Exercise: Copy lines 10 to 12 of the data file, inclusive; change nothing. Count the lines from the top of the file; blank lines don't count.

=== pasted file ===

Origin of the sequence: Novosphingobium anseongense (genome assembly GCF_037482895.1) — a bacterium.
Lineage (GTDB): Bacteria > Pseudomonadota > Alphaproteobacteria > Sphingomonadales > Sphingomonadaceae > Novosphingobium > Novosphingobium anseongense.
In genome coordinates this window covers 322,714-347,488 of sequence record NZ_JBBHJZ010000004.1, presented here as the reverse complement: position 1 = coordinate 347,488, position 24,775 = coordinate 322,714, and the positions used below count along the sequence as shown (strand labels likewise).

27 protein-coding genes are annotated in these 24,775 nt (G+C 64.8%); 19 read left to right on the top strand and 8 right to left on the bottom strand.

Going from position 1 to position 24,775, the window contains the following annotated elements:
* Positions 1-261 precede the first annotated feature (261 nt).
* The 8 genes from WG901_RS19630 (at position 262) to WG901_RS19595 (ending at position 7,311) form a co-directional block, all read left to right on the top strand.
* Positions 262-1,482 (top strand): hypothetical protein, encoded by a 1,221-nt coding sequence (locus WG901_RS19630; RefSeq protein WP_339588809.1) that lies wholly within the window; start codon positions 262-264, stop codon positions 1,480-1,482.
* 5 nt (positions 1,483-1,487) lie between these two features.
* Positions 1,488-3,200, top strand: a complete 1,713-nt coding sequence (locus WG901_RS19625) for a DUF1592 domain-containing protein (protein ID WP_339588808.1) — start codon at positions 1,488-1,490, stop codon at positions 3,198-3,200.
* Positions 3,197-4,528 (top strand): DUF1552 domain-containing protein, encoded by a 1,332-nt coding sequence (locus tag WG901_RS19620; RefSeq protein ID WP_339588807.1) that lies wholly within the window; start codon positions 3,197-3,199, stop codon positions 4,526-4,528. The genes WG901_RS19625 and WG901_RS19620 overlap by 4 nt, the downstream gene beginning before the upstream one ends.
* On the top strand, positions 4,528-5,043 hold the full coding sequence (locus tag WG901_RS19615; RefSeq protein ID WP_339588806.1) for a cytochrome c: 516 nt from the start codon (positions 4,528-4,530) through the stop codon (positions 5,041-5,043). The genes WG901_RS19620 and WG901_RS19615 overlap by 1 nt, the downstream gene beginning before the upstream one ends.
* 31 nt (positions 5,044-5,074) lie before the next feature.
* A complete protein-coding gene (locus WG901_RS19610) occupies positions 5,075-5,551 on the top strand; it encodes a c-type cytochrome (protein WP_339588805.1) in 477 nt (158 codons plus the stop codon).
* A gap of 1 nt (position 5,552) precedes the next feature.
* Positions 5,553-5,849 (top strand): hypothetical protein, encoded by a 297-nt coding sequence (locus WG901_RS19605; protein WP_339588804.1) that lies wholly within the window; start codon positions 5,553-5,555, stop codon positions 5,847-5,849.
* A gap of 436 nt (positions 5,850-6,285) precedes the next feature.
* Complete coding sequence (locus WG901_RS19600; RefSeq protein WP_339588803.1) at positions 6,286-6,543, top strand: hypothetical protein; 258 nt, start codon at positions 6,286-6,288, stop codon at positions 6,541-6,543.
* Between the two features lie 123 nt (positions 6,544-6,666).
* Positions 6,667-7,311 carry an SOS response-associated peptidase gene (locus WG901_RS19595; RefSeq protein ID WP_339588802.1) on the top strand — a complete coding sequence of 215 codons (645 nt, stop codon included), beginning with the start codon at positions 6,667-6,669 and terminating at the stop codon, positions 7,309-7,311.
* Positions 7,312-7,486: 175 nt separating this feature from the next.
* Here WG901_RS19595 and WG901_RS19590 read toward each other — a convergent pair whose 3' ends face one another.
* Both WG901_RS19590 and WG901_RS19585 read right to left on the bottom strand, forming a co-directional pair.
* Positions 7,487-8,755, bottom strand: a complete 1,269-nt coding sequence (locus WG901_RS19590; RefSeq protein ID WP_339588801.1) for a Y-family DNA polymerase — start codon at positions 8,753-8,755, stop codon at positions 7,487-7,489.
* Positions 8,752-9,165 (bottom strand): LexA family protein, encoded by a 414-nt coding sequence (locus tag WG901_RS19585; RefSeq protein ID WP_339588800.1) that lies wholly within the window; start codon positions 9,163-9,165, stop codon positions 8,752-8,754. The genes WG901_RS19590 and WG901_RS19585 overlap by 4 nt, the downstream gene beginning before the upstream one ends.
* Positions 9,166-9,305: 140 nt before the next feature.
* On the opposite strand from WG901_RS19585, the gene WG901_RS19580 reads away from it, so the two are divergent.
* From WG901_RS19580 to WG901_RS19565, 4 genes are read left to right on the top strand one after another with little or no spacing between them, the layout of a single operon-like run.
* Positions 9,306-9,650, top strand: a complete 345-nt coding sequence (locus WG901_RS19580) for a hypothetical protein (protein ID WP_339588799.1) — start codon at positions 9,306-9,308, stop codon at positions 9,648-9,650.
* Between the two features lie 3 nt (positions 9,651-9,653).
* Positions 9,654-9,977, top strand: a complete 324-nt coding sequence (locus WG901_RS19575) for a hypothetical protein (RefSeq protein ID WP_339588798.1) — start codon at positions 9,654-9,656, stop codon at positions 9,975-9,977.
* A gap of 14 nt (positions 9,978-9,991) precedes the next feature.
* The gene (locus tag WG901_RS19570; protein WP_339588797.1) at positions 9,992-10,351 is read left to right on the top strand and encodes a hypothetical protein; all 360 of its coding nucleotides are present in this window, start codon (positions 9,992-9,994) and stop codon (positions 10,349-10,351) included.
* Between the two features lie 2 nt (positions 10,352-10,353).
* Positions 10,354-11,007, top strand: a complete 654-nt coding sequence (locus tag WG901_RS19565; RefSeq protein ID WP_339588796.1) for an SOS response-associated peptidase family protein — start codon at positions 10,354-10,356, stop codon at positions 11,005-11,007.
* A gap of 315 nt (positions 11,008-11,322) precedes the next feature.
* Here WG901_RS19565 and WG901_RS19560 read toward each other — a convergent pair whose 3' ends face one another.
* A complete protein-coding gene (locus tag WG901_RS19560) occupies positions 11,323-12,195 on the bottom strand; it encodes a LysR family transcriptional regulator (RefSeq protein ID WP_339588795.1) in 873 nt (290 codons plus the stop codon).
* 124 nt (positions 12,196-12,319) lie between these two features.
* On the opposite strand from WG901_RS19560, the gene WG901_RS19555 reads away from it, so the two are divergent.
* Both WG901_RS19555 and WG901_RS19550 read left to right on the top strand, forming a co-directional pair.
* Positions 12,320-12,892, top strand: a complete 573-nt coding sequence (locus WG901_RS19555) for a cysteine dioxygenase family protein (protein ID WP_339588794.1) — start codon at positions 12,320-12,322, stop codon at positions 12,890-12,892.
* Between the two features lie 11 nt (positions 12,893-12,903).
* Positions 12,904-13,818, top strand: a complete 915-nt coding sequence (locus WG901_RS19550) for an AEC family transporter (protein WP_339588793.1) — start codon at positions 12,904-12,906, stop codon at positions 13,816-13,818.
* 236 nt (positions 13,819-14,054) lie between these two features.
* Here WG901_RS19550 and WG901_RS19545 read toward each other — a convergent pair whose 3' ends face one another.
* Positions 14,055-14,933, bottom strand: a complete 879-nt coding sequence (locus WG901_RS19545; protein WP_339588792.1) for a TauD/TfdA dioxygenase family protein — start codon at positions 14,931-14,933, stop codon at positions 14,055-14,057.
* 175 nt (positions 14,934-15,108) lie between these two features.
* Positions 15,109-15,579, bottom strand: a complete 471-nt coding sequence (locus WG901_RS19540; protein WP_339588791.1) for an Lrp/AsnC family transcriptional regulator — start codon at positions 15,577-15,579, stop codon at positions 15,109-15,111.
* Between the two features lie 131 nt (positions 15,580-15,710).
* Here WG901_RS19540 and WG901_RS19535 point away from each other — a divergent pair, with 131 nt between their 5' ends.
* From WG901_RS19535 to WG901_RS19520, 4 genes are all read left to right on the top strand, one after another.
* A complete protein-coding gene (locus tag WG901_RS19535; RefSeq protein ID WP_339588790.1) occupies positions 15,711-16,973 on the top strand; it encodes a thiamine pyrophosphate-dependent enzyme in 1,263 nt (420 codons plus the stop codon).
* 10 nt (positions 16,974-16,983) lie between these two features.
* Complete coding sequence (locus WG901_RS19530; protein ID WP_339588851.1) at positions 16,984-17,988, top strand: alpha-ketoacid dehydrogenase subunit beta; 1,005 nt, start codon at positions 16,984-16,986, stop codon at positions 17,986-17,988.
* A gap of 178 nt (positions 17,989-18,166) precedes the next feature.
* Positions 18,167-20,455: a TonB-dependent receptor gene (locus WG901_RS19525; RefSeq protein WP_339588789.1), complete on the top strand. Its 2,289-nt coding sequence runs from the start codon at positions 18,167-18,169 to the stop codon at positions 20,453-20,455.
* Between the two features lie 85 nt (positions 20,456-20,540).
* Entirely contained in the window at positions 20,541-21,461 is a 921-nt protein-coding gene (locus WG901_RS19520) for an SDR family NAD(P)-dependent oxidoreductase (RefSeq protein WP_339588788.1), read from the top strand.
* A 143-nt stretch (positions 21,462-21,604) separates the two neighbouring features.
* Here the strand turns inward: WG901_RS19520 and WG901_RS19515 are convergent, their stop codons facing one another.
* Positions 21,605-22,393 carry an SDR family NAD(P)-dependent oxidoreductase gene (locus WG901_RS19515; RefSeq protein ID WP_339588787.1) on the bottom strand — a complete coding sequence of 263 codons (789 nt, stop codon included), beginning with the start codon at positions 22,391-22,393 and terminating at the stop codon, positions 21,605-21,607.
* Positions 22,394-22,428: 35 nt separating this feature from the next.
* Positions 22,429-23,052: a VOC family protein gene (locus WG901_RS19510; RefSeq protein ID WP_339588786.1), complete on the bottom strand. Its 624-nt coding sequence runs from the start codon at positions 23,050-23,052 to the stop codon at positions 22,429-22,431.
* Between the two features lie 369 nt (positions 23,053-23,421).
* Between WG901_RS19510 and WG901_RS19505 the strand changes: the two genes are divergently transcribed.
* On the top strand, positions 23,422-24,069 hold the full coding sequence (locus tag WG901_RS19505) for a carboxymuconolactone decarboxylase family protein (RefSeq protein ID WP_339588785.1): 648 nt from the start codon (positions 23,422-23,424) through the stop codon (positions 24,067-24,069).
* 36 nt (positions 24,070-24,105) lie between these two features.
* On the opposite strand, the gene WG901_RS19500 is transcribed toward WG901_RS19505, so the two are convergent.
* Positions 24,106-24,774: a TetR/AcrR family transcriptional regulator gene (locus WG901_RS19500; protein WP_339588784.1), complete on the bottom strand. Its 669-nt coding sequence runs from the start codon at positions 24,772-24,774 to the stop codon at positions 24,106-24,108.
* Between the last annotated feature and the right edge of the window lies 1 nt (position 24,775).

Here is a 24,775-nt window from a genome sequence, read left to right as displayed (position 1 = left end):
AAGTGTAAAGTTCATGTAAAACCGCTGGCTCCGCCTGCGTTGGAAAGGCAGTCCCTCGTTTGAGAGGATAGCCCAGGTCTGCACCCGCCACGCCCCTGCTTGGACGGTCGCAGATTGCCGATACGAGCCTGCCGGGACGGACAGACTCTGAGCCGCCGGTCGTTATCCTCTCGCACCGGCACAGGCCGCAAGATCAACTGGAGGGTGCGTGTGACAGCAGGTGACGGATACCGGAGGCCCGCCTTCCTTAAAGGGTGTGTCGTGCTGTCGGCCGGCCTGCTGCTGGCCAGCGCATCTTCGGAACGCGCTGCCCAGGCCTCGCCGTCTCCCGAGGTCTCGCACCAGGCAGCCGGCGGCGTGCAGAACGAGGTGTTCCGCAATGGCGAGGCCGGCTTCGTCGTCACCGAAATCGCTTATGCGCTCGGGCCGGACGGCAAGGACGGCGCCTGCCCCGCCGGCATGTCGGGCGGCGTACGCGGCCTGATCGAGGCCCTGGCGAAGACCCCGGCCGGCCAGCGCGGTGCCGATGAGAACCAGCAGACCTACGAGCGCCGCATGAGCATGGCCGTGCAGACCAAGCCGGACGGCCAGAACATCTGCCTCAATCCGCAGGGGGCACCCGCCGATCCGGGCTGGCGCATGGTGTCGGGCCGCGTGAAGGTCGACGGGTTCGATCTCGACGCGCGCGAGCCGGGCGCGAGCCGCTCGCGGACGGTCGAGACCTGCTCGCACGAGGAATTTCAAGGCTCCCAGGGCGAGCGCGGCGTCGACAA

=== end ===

* Positions 1,488-3,200, top strand: a complete 1,713-nt coding sequence (locus WG901_RS19625) for a DUF1592 domain-containing protein (protein ID WP_339588808.1) — start codon at positions 1,488-1,490, stop codon at positions 3,198-3,200.
* Positions 3,197-4,528 (top strand): DUF1552 domain-containing protein, encoded by a 1,332-nt coding sequence (locus tag WG901_RS19620; RefSeq protein ID WP_339588807.1) that lies wholly within the window; start codon positions 3,197-3,199, stop codon positions 4,526-4,528. The genes WG901_RS19625 and WG901_RS19620 overlap by 4 nt, the downstream gene beginning before the upstream one ends.
* On the top strand, positions 4,528-5,043 hold the full coding sequence (locus tag WG901_RS19615; RefSeq protein ID WP_339588806.1) for a cytochrome c: 516 nt from the start codon (positions 4,528-4,530) through the stop codon (positions 5,041-5,043). The genes WG901_RS19620 and WG901_RS19615 overlap by 1 nt, the downstream gene beginning before the upstream one ends.